Misdeclared cargo can pose a serious danger to shippers. See how misdeclaration occurs and how you can be held liable for damages.
The KMTC containership was docked in Thailand on May 27th earlier this spring. At approximately 6:45 in the morning, an explosion occurred and the ship lit up in flames. The fire roared late into the afternoon when authorities were finally able to put the fire out. By that time 130 people had already been hospitalized. Luckily the ship was still docked, a fire like this out on the open sea could have been detrimental.
The cause of the fire was determined to be containers storing calcium hypochlorite and chlorinated paraffin. Both of these goods are considered dangerous and were misdeclared by their owners.
What it Means to Misdeclare Cargo
Cargo is misdeclared when the physical goods and the description of these goods are not the same. According to the Cargo Incident Notification System, 27% of incidents on cargo ships can be attributed to the misdeclaration of goods.
30 years ago, when shipping standards were more lenient, labeling goods as kitchen supplies or sporting goods would have sufficed. However, present-day container ships can fit 18,000 20 ft. containers on board. If the goods stored within those containers are not properly labeled, the ship’s crew will not be able to take the proper safety precautions when loading and storing them. This is especially important if the stored goods fall under the category of dangerous or hazardous, which is the case for 10% of all containers.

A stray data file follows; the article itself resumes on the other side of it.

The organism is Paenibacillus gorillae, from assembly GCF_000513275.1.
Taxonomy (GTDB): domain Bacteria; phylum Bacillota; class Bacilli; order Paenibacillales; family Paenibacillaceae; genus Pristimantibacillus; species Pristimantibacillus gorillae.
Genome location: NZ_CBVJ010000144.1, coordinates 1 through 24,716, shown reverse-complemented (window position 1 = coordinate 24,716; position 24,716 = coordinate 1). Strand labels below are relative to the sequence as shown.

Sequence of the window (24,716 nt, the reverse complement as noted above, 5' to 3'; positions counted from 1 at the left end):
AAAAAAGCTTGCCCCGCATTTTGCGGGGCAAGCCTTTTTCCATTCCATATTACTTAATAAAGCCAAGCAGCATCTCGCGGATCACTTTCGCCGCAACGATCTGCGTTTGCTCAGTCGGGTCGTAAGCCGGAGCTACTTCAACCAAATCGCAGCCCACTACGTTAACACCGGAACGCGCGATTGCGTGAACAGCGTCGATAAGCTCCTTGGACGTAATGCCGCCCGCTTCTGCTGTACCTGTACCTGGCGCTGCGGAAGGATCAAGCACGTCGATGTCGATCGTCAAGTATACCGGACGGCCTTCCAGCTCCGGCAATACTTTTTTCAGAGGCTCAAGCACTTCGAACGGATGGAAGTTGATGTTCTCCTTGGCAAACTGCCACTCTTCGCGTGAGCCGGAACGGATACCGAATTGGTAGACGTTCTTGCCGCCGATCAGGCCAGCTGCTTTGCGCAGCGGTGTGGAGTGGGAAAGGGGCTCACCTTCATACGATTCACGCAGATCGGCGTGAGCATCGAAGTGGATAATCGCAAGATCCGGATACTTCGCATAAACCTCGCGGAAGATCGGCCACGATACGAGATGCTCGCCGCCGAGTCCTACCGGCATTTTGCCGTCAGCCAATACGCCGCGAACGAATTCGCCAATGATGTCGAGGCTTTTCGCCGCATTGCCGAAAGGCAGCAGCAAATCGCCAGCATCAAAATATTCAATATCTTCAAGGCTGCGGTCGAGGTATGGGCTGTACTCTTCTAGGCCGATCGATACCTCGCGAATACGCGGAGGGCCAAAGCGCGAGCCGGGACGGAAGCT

How Does Misdeclared Cargo Occur?
Sometimes, misdeclared cargo is an accident, however, other times importers/exporters will purposely misidentify their cargo as a way to deceive shippers. Shipping companies are experienced in transporting goods and do not transport certain items that they consider dangerous.
For example, the chemical calcium hypochlorite identified in the story above is highly volatile and most shippers will not carry it. Sometimes, shipment owners label it as calcium salt or calcium chloride in order to get it across the ocean. This specific chemical has been the cause of numerous ship fires, explosions, and deaths.
In the event of a fire on a container ship, there is no help coming, no ocean fire department. The crew is charged with the job of managing fires and putting them out. This is a dangerous task and numerous lives are lost each year to containership fires.
Cargo Incident Notification System (CINS)
The Cargo Incident Notification System is a group of 17 shipping lines whose goal is to share information about all cargo related incidents. The group’s primary objective is to highlight the risks of certain cargo or packing failures and improve safety. The CINS was created in direct response to the misdeclaration of goods and containership accidents.
Who is Liable for the Misdeclaration of Goods?
In the case damage is due to the misdeclaration of goods, the cargo owner is typically held liable for all damages. This includes reimbursing the shipping company for all damage to the ship and paying other cargo owners whose goods were damaged or destroyed. These numbers could quickly add up to tens of millions of dollars. There can also be criminal charges to the cargo owner in the case of death or injury of crew members.